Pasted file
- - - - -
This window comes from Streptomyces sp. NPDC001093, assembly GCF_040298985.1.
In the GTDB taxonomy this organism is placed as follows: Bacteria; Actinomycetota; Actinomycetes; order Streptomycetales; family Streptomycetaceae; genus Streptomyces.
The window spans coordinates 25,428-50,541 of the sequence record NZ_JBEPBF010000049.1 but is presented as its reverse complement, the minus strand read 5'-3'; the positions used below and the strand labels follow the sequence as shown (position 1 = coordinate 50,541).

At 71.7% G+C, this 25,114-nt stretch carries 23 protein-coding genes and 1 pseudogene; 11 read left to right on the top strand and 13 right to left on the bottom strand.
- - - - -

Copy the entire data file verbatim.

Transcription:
This window comes from Streptomyces sp. NPDC001093, assembly GCF_040298985.1.
In the GTDB taxonomy this organism is placed as follows: Bacteria; Actinomycetota; Actinomycetes; order Streptomycetales; family Streptomycetaceae; genus Streptomyces.
The window spans coordinates 25,428-50,541 of the sequence record NZ_JBEPBF010000049.1 but is presented as its reverse complement, the minus strand read 5'-3'; the positions used below and the strand labels follow the sequence as shown (position 1 = coordinate 50,541).

At 71.7% G+C, this 25,114-nt stretch carries 23 protein-coding genes and 1 pseudogene; 11 read left to right on the top strand and 13 right to left on the bottom strand.